Like Henry Kissinger, with his Nobel Peace Prize and his birthday best wishes from fawning celebrities and media personalities, Elliott Abrams is an apologist and a vile enabler of atrocities who somehow keeps coming back to the scene of his many crimes giving lectures about the meaning of freedom. He is a fixture in power-elite circles who seems completely immune to self-reflection or the pangs of conscience. He is a symbol of impunity and hypocrisy.
Abrams is drawn to power and to Presidents. He worked for President Trump, and unless something changes, will now work for President Biden. A cloud of amnesia protects him. So does his shamelessness. And all of us are complicit if we remain silent when he speaks in our national name.
Elliot Abrams’s invitation into President Biden’s top diplomatic circles is symptomatic of a much bigger problem with this Administration, particularly when it comes to its disregard and mistreatment of Central Americans. When Biden took office, he promised to repudiate the xenophobic cruelty of his predecessor, especially when it came to respecting the rights of refugees forced to flee their homes because of US foreign policy. He vowed to treat migrants at the border with humanity and respect, and to swiftly pursue legal Channels to migration, legalization, citizenship, and political equality — from Day One.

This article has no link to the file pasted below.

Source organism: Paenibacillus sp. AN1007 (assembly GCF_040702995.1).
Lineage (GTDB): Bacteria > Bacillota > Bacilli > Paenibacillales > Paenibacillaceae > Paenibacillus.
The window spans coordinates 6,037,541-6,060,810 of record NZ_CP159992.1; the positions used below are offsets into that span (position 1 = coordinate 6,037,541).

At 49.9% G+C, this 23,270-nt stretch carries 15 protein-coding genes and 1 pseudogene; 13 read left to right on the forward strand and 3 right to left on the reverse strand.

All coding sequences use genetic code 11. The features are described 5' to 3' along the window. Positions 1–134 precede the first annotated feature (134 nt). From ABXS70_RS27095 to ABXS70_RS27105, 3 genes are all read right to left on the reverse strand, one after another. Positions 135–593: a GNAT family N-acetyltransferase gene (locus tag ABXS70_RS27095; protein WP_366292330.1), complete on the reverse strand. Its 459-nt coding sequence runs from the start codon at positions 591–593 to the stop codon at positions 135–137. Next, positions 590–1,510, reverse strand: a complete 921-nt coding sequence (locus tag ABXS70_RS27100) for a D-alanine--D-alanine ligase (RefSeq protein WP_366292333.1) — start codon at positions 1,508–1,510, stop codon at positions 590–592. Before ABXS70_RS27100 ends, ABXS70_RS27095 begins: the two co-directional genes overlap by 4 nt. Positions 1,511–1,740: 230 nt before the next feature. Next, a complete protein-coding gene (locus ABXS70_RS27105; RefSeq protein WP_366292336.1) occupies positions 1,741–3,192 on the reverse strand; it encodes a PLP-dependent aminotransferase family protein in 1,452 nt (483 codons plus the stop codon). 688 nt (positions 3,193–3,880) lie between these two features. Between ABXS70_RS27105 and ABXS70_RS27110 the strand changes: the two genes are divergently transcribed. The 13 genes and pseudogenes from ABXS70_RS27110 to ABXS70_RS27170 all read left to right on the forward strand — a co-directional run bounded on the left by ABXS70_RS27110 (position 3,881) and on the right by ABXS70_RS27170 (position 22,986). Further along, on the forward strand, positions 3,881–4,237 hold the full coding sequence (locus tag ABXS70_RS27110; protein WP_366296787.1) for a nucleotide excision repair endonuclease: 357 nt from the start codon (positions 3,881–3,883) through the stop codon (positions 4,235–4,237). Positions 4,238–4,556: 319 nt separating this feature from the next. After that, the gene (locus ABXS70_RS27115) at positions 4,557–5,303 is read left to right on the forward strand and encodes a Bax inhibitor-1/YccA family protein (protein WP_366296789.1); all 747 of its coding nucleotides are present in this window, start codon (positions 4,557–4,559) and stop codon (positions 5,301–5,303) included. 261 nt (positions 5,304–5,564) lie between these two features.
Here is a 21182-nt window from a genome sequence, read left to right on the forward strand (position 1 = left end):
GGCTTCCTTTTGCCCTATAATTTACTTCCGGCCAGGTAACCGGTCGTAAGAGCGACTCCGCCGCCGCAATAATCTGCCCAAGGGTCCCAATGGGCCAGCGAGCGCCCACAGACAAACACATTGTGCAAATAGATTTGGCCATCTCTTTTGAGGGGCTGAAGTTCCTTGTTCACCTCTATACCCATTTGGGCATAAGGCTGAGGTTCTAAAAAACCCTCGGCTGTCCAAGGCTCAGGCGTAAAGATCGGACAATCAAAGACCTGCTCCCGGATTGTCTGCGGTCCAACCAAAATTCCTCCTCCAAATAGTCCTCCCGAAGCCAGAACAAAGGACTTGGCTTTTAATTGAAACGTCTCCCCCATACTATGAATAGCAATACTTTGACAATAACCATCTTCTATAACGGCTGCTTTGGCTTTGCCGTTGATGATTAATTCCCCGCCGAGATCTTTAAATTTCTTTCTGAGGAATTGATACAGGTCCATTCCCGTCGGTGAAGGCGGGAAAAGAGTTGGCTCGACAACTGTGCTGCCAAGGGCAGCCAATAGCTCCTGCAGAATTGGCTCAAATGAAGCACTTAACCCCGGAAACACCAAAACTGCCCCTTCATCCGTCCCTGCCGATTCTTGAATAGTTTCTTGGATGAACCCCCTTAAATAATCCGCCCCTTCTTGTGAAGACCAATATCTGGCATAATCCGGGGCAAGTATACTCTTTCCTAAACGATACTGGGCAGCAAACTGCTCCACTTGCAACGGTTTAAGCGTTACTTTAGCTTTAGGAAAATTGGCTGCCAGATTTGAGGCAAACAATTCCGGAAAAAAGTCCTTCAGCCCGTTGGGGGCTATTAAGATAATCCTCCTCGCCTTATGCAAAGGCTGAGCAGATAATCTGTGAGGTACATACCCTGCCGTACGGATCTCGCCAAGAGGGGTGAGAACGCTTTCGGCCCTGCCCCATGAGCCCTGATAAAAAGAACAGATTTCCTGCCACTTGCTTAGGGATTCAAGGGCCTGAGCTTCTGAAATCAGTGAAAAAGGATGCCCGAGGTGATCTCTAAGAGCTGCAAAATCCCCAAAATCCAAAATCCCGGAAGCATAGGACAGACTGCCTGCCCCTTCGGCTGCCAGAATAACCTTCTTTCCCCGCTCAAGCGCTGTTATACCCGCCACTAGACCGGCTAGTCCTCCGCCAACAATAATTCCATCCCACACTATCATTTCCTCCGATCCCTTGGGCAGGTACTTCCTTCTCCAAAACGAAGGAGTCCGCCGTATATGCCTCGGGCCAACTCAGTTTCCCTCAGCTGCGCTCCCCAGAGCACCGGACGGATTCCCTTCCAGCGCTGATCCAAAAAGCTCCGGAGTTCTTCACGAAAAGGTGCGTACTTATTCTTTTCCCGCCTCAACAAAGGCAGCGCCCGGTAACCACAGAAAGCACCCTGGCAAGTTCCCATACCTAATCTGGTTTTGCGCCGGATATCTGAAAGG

But in practice, the Biden Administration has perpetuated the bigotry of the Trump presidency. Especially in its treatment of Central Americans, in its policies of deterrence and imprisonment, of long waits and swift removals for asylum seekers at the border, of the blunt message voiced by the Vice President and Homeland Security Secretary to Guatemalans: “Do Not Come.”
The practical end of the U.S. asylum system, the solid entrenchment of police-state enforcement and mass imprisonment in El Salvador, the persistence of family detention, the utter hopelessness of legislative immigration reforms — all of these have happened and are happening on Biden’s watch. And the resurrection of Elliott Abrams is now part of that sorry record.
Central Americans are uniquely deprived of basic rights by the United States, both here and abroad. Republican candidates for president scapegoat us. Democrats ignore us. President Biden’s basic case for the votes of naturalized Americans like myself is that he is a lesser of two evils.
Elliot Abrams alone can cleanse his own filthy reputation. He should be seeking forgiveness, and working toward some form of restorative justice, not angling for yet another job in the U.S. government. But in the absence of some atonement, Biden should withdraw his nomination and wash his hands of that horrible, blood-soaked man. It is the bare minimum he should be doing to make things right.
(Photo: José Luis Magana/ Associated Press)